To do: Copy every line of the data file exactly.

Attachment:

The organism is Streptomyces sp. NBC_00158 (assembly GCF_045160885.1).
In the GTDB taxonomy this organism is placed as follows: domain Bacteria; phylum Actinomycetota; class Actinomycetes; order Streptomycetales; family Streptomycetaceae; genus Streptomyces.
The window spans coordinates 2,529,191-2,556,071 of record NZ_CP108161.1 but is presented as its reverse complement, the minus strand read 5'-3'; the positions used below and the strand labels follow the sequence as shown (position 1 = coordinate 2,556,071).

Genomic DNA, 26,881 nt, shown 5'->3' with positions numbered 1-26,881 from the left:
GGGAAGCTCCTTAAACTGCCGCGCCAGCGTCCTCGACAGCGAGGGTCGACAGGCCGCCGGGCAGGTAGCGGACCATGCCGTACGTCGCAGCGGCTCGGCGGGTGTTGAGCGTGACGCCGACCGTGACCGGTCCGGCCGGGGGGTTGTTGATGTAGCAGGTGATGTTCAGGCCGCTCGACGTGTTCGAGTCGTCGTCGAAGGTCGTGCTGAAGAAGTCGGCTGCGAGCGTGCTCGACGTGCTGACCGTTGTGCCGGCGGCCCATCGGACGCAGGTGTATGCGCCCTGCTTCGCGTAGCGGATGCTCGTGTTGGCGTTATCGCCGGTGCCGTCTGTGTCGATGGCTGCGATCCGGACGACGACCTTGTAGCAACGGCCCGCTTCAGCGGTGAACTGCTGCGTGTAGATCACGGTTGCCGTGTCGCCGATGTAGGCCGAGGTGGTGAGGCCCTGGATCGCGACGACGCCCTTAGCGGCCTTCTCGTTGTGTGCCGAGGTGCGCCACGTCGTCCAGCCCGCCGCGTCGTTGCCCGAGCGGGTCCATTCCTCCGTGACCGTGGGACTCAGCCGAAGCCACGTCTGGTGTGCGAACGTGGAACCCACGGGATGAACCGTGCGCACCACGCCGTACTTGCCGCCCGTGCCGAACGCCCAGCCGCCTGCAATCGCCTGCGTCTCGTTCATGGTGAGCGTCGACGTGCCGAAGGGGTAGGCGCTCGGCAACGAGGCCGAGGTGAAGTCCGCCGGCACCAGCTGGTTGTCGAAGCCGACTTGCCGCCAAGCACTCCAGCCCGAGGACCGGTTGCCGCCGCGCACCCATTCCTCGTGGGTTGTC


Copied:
The organism is Streptomyces sp. NBC_00158 (assembly GCF_045160885.1).
In the GTDB taxonomy this organism is placed as follows: domain Bacteria; phylum Actinomycetota; class Actinomycetes; order Streptomycetales; family Streptomycetaceae; genus Streptomyces.
The window spans coordinates 2,529,191-2,556,071 of record NZ_CP108161.1 but is presented as its reverse complement, the minus strand read 5'-3'; the positions used below and the strand labels follow the sequence as shown (position 1 = coordinate 2,556,071).

Genomic DNA, 26,881 nt, shown 5'->3' with positions numbered 1-26,881 from the left:
GGGAAGCTCCTTAAACTGCCGCGCCAGCGTCCTCGACAGCGAGGGTCGACAGGCCGCCGGGCAGGTAGCGGACCATGCCGTACGTCGCAGCGGCTCGGCGGGTGTTGAGCGTGACGCCGACCGTGACCGGTCCGGCCGGGGGGTTGTTGATGTAGCAGGTGATGTTCAGGCCGCTCGACGTGTTCGAGTCGTCGTCGAAGGTCGTGCTGAAGAAGTCGGCTGCGAGCGTGCTCGACGTGCTGACCGTTGTGCCGGCGGCCCATCGGACGCAGGTGTATGCGCCCTGCTTCGCGTAGCGGATGCTCGTGTTGGCGTTATCGCCGGTGCCGTCTGTGTCGATGGCTGCGATCCGGACGACGACCTTGTAGCAACGGCCCGCTTCAGCGGTGAACTGCTGCGTGTAGATCACGGTTGCCGTGTCGCCGATGTAGGCCGAGGTGGTGAGGCCCTGGATCGCGACGACGCCCTTAGCGGCCTTCTCGTTGTGTGCCGAGGTGCGCCACGTCGTCCAGCCCGCCGCGTCGTTGCCCGAGCGGGTCCATTCCTCCGTGACCGTGGGACTCAGCCGAAGCCACGTCTGGTGTGCGAACGTGGAACCCACGGGATGAACCGTGCGCACCACGCCGTACTTGCCGCCCGTGCCGAACGCCCAGCCGCCTGCAATCGCCTGCGTCTCGTTCATGGTGAGCGTCGACGTGCCGAAGGGGTAGGCGCTCGGCAACGAGGCCGAGGTGAAGTCCGCCGGCACCAGCTGGTTGTCGAAGCCGACTTGCCGCCAAGCACTCCAGCCCGAGGACCGGTTGCCGCCGCGCACCCATTCCTCGTGGGTTGTC